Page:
Managing Your E-mail Inbox11 October 2012
I tweeted earlier today that I managed to achieve “Inbox Zero” (an empty e-mail inbox) while at a major industry conference (I’m in Spain for VMworld EMEA). A follower on Twitter asked if I would share my “inbox secret”. It’s not a secret, really, but I thought I’d share it here just in case others are interested in trying to emulate a similar methodology (or are just interested in getting control of your e-mail inbox).
First, you’ll need some infrastructure:
Get yourself some sort of “to do” system. I don’t care if you use Getting Things Done (GTD), or just make notes in a plain text file—but find a system and use it. I mean, really USE it. Be ruthless in putting your actions (tasks, “to do’s”) in the system. Personally, I use OmniFocus, but ultimately you’ll need to find the right tool that works for you.
Determine an archiving strategy. In other words, what are you going to do with e-mails that have information you might need later, but don’t represent something you need to do? There are a variety of strategies here; some people have a complex hierarchy of folders while others just dump all their messages into one big archival folder. Personally, I use a time-based approach—I archive messages I might need later into an annual folder. So, I have folders for 2012, 2011, 2010, etc., all the way back to 2004.
(Optional, but recommended) Find an automation tool. What do I mean by “an automation tool”? You’re looking for some sort of macro/scripting tool that can help streamline common tasks for you. Simply creating (or customizing) some keyboard shortcuts within your e-mail application might be sufficient. Personally, I use AppleScript and a tool called FastScripts to allow me to execute those scripts via application-specific or global keyboard shortcuts.
Once you’ve accomplished those three tasks, then we get to the actual work of managing your inbox. Here’s how it works. For every message that comes into your inbox, one of four things happens (this is your DECISION TREE):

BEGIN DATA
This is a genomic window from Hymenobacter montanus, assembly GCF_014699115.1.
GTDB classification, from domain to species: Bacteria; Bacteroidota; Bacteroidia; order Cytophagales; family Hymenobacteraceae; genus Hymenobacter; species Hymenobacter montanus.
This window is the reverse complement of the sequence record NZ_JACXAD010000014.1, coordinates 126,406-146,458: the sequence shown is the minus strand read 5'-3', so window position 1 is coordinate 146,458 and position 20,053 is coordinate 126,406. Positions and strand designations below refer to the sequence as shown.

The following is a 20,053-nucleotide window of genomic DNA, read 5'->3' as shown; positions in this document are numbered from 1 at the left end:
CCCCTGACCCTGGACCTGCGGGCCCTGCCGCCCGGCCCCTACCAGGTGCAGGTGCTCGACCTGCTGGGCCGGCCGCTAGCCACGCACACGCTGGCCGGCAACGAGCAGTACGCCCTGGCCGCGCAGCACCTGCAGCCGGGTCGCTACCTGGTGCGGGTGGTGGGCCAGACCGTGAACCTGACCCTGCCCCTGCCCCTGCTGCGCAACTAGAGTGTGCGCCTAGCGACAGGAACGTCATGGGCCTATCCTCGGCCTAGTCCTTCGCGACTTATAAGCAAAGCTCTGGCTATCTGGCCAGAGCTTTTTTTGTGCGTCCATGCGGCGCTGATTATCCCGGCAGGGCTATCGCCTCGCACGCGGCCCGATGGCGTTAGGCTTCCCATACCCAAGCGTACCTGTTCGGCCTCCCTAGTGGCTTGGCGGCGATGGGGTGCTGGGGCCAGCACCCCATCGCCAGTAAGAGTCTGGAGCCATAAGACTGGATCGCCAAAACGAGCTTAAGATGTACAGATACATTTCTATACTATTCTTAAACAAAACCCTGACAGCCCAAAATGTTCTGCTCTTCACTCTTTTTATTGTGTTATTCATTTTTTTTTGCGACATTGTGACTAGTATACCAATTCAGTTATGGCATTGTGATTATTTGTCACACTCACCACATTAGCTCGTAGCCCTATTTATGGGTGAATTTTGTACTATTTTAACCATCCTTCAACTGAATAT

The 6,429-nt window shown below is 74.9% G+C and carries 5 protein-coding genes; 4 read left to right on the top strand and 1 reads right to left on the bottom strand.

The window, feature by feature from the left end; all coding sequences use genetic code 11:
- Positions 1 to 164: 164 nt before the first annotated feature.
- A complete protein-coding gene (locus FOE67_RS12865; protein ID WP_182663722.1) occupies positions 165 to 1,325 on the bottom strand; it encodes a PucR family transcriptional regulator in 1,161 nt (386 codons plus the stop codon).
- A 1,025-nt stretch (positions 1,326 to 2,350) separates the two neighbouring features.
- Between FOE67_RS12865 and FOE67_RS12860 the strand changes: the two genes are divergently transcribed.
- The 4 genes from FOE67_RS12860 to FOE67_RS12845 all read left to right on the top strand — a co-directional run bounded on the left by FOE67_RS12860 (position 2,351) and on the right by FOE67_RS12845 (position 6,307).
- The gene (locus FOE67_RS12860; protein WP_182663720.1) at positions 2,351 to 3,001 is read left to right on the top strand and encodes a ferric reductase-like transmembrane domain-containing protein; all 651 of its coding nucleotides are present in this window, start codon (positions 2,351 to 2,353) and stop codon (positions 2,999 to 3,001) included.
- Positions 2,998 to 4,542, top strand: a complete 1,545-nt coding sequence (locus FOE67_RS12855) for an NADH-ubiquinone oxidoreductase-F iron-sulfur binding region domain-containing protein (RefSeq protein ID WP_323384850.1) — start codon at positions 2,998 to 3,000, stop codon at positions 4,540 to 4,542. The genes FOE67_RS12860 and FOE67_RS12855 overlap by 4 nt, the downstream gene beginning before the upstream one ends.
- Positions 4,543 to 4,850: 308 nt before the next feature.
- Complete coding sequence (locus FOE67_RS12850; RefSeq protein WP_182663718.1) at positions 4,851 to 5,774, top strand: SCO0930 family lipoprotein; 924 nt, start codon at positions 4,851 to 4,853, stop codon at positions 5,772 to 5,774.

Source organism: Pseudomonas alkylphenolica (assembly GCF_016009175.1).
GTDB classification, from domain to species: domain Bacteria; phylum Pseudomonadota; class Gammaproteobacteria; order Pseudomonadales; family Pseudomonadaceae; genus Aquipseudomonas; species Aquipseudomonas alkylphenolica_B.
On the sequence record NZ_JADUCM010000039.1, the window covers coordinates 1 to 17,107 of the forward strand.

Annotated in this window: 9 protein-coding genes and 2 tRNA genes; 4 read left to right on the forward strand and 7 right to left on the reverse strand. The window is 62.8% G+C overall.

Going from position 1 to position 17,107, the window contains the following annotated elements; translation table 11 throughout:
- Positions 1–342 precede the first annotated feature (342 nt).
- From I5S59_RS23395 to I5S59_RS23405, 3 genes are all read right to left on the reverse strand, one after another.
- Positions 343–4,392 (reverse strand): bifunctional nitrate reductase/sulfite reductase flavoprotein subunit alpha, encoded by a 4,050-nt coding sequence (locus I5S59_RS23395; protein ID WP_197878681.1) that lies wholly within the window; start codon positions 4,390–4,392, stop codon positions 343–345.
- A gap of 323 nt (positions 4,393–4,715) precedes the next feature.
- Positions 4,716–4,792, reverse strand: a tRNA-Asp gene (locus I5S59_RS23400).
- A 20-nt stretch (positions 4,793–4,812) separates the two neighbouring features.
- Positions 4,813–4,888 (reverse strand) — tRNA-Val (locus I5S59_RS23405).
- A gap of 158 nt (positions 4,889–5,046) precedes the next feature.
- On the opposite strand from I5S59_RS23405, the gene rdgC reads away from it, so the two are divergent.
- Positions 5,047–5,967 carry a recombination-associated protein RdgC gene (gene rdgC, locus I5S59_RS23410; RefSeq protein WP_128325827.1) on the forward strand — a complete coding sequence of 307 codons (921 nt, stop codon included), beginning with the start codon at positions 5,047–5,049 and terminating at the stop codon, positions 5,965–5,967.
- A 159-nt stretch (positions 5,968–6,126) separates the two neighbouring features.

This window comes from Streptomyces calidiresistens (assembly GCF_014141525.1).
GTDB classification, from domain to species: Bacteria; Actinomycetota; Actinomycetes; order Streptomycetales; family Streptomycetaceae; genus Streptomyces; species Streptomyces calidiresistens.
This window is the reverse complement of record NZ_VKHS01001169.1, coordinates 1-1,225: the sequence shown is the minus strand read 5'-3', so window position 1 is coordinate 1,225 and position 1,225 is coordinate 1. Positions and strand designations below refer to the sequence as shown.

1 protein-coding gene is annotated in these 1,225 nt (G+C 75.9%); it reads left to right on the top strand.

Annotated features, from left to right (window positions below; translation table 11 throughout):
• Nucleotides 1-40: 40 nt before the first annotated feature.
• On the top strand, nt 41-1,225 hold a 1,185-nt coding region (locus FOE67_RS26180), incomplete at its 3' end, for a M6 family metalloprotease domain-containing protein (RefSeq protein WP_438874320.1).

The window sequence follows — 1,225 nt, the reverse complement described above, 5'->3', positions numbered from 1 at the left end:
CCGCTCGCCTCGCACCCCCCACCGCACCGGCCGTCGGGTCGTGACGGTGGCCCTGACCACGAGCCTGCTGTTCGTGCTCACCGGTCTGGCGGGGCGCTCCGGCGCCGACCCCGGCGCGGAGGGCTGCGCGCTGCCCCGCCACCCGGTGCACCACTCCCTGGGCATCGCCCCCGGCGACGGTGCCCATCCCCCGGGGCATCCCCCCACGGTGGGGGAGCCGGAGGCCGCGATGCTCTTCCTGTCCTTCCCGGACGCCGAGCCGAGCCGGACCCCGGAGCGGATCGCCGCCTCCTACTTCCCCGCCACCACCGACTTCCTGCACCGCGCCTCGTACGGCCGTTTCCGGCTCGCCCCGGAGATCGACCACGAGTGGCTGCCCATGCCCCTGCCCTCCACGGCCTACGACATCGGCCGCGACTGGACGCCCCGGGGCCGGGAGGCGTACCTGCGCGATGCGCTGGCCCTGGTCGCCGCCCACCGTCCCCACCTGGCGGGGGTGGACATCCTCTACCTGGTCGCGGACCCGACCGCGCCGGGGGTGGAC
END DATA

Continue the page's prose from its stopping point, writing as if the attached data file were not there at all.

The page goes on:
If the message represents something you can do and get done in just a few minutes (a quick reply or an action you can complete), do it and then delete or archive the message.
If the message represents something that will take some additional time (a more lengthy reply or an action/series of actions that will take time to complete), create a task/”to do” entry in your system and then delete or archive the message.
If the message represents something that is not an action but contains information you might need later, archive it.
If the message doesn’t match any of the above rules, delete it.
It’s really a simple system, but it requires discipline. You have to school yourself not to use your inbox as a task/”to do” system—that’s why you find/use a system. And finding an automation tool (as I suggested) helping remove friction or resistance to the system by making it easier to archive messages or create task/”to do” actions. For example, using FastScripts, I have a single keyboard shortcut (Ctrl-Cmd-A) to archive a message to the current year’s archive folder. So, when I’m done with a message in my Inbox—after I’ve responded or created an action—I can archive it with a quick keyboard shortcut.
Hopefully some of this information helps. Feel free to speak up with additional tips, suggestions, or questions in the comments below.Tags: Collaboration · Macintosh · Personal · Productivity Previous Post: VMworld EMEA Day 2 Keynote Next Post: OpenStack Summit Day 1 Recap Links